Something’s always happening at the Ryman Auditorium! Here is Doc Dave at the Bela Fleck and Chic Chorea concert on April 17th. Our children gave us tickets, and we are thankful to them for treating us to a delightful evening.
The Ryman is one of my favorite music venues in Nashville. Though it was a large auditorium by the standards of its early days, it is not so large that you feel distant from the musicians on stage.
Here are five fast facts about the Ryman:
- The Ryman, which opened in 1892, was first known as the Union Gospel Tabernacle. It was not until the death of the auditorium’s creator, Thomas Ryman, that it began to be known by his name.
- Hugh Cathcart Thompson was the architect. He designed it in the Victorian Gothic Style, which was popular at the time. Thompson designed fifty-six buildings in Nashville. The Ryman is one of nine that are still standing.
- Ryman built the auditorium in honor of Samuel Porter Jones, a firey Methodist revivalist from Georgia. Formerly an alchoholic, Jones was famed for preaching, “Quit Your Meanness”. He converted Ryman, who was a prominent citizen in Nashville, as well as a riverboat captain.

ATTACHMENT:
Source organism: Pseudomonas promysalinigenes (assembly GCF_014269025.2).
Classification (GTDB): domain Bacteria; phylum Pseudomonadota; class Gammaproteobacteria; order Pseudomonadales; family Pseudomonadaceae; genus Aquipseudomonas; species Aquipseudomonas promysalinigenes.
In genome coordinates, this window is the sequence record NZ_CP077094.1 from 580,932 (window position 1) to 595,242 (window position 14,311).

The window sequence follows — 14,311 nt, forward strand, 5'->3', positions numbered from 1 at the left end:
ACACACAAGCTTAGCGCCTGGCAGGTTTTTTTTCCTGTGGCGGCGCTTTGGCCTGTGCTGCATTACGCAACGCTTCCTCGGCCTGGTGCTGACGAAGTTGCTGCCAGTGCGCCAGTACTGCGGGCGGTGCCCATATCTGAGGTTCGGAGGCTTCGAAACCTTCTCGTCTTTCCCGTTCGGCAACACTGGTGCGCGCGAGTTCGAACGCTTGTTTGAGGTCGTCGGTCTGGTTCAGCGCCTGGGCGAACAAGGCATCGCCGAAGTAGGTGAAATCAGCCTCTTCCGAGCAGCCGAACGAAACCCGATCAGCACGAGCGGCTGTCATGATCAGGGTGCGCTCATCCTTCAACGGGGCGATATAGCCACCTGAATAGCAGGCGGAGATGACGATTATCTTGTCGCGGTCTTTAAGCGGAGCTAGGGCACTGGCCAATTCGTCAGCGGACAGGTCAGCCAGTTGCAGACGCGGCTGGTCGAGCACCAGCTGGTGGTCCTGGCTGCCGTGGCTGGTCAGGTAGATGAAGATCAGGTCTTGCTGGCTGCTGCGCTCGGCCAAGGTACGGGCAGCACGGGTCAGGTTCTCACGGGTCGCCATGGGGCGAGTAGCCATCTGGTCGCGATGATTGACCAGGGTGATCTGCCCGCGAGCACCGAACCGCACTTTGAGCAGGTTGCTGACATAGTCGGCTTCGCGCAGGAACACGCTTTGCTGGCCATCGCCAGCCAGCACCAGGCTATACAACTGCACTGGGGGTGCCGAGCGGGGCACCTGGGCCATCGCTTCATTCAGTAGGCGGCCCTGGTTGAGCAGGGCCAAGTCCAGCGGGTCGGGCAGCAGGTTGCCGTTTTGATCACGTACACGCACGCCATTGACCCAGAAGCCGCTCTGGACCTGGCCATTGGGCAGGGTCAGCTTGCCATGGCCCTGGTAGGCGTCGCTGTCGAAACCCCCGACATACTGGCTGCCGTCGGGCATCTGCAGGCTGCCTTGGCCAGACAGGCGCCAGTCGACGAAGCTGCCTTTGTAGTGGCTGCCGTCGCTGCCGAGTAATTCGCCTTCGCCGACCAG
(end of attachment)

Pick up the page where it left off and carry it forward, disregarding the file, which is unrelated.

- The Ryman was primarily a place of worship in the beginning, but it was rented out to various civic and other groups in order to pay off construction debts. In 1904, Lula C. Naff, a widowed mother and stenographer, began to book speakers, concerts, and boxing matches at the Ryman. By 1920, she had transitioned into being its fulltime manager.
- The Ryman is most famous for having been the home of the Grand Old Opry for decades. It is also the place where Earl Scruggs and Bill Monroe first stepped on stage together, an event that birthed the bluegrass genre.